Ask-A-Vet: How to Tell if Your Pet is Going Deaf or Blind

A woman holds a dog against her shoulder.

Is your normally eagle-eyed dog missing the ball more often during your daily game of fetch? Is your somewhat-aloof kitty ignoring you more than usual lately? As pets get older (and sometimes before then) there’s a chance their sight or hearing can start to deteriorate. As a pet owner, it’s up to you to pay attention to the signs your pet is going deaf or blind, and take appropriate action.

How to Tell if a Pet is Going Deaf

Regardless of the cause of your pet’s deafness, there are certain telltale signs their hearing is impaired. Please contact us if you notice your pet experiencing any of the following:

  • Unresponsive to their name
  • Unresponsive to “trigger sounds”, such as the refrigerator door opening, can opener, doorbell, etc.
  • No longer reacting to sounds that once distressed them (fireworks, vacuum, etc.)
  • Behavior changes, such as no longer greeting you when you enter the home
  • Sleeping longer/more deeply than usual
  • Clingy or needy behavior

How to Tell if a Pet is Going Blind

Blindness in pets can occur rapidly due to an injury, or can develop slowly over time when a pet develops a condition like cataracts or glaucoma. You may notice a blind or partially blind pet exhibiting the following symptoms:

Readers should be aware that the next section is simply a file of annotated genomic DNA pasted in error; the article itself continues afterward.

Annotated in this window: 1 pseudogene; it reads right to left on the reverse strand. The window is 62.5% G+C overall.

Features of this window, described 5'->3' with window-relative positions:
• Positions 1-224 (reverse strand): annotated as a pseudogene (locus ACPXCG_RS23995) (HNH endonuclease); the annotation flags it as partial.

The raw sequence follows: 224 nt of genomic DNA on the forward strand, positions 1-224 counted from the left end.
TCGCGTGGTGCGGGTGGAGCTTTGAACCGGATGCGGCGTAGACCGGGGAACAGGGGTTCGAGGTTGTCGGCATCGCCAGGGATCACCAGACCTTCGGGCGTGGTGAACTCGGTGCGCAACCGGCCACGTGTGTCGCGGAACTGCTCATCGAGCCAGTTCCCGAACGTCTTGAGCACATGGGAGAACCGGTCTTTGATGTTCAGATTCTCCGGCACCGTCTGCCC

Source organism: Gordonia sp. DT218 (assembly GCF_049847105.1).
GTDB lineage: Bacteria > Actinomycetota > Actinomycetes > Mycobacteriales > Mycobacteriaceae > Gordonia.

• Bumping into things
  • Tripping or general clumsiness 
  • Becoming startled easily
  • Unable to find bowls or treats
  • Behavior changes such as depression or aggression
  • Changes to the look of the eyes

It’s important to schedule an appointment for your pet if you suspect they are losing their vision. Certain causes of blindness, such as diabetes, glaucoma, or an eye injury, can be dangerous for your pet and need to be addressed immediately.

Assisting Your Pet

Discovering that your pet is going deaf or blind is extremely distressing, but that doesn’t mean they can’t still live a full and happy life! Your veterinarian will work closely with you to come up with a plan to care for your pet’s special needs while still maintaining quality of life for both of you.

For blind pets:

  • Keep your pet’s bed, bowls, and other items in the same place
  • Keep your pet’s daily routine the same so they know what to expect and when
  • Talk to your pet often to help them feel secure. Get used to giving them verbal cues throughout the day.
  • Provide lots of different scents and tactile toys/treats to keep your pet stimulated
  • Blind dogs can and should be walked on a leash, just be sure they aren’t going to trip over or bump into anything

For deaf pets:

  • Train your dog to follow hand signals (this is surprisingly simple and can be a lot of fun)
  • Deaf cats should be kept indoors at all times for safety, and deaf dogs should never be walked off leash, even if you used to before
  • Don’t approach a deaf pet from behind as this will startle them and could lead to aggression
  • Daily exercise and playtime is just as important for a deaf pet

Your team at Beverly Hills Veterinary Associates is always here for you and your pet. Please contact us for more information on deafness or blindness in pets.